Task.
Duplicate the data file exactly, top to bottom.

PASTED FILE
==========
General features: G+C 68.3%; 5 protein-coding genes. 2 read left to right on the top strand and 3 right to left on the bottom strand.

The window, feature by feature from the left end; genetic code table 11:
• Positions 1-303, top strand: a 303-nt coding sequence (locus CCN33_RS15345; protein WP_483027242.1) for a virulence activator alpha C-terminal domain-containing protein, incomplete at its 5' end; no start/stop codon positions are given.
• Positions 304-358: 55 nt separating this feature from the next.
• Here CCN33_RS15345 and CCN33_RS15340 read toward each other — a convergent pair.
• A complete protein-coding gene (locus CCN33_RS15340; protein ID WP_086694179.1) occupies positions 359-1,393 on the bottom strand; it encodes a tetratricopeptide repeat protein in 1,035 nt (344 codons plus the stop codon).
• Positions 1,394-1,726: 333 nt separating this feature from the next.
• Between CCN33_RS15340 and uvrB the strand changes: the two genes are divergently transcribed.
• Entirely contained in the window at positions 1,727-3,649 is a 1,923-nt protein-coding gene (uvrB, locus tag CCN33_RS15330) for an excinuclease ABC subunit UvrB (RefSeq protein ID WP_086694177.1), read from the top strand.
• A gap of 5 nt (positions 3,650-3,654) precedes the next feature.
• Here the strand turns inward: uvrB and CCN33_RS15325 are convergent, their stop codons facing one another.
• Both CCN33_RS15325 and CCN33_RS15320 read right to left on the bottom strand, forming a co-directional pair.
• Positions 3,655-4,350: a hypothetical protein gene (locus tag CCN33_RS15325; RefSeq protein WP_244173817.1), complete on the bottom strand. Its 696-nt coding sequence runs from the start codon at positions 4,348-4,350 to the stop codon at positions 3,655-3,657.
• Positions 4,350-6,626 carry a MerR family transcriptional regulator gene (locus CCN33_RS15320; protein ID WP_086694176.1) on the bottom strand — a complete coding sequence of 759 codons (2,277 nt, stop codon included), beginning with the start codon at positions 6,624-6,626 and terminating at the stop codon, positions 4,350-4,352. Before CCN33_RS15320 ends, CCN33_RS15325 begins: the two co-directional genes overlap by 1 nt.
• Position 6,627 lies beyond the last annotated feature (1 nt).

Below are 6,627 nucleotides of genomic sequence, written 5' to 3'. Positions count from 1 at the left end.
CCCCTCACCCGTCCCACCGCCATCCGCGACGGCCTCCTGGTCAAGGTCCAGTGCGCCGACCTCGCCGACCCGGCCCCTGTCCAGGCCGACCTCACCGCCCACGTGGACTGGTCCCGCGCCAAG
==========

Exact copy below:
General features: G+C 68.3%; 5 protein-coding genes. 2 read left to right on the top strand and 3 right to left on the bottom strand.

The window, feature by feature from the left end; genetic code table 11:
• Positions 1-303, top strand: a 303-nt coding sequence (locus CCN33_RS15345; protein WP_483027242.1) for a virulence activator alpha C-terminal domain-containing protein, incomplete at its 5' end; no start/stop codon positions are given.
• Positions 304-358: 55 nt separating this feature from the next.
• Here CCN33_RS15345 and CCN33_RS15340 read toward each other — a convergent pair.
• A complete protein-coding gene (locus CCN33_RS15340; protein ID WP_086694179.1) occupies positions 359-1,393 on the bottom strand; it encodes a tetratricopeptide repeat protein in 1,035 nt (344 codons plus the stop codon).
• Positions 1,394-1,726: 333 nt separating this feature from the next.
• Between CCN33_RS15340 and uvrB the strand changes: the two genes are divergently transcribed.
• Entirely contained in the window at positions 1,727-3,649 is a 1,923-nt protein-coding gene (uvrB, locus tag CCN33_RS15330) for an excinuclease ABC subunit UvrB (RefSeq protein ID WP_086694177.1), read from the top strand.
• A gap of 5 nt (positions 3,650-3,654) precedes the next feature.
• Here the strand turns inward: uvrB and CCN33_RS15325 are convergent, their stop codons facing one another.
• Both CCN33_RS15325 and CCN33_RS15320 read right to left on the bottom strand, forming a co-directional pair.
• Positions 3,655-4,350: a hypothetical protein gene (locus tag CCN33_RS15325; RefSeq protein WP_244173817.1), complete on the bottom strand. Its 696-nt coding sequence runs from the start codon at positions 4,348-4,350 to the stop codon at positions 3,655-3,657.
• Positions 4,350-6,626 carry a MerR family transcriptional regulator gene (locus CCN33_RS15320; protein ID WP_086694176.1) on the bottom strand — a complete coding sequence of 759 codons (2,277 nt, stop codon included), beginning with the start codon at positions 6,624-6,626 and terminating at the stop codon, positions 4,350-4,352. Before CCN33_RS15320 ends, CCN33_RS15325 begins: the two co-directional genes overlap by 1 nt.
• Position 6,627 lies beyond the last annotated feature (1 nt).

Below are 6,627 nucleotides of genomic sequence, written 5' to 3'. Positions count from 1 at the left end.
CCCCTCACCCGTCCCACCGCCATCCGCGACGGCCTCCTGGTCAAGGTCCAGTGCGCCGACCTCGCCGACCCGGCCCCTGTCCAGGCCGACCTCACCGCCCACGTGGACTGGTCCCGCGCCAAG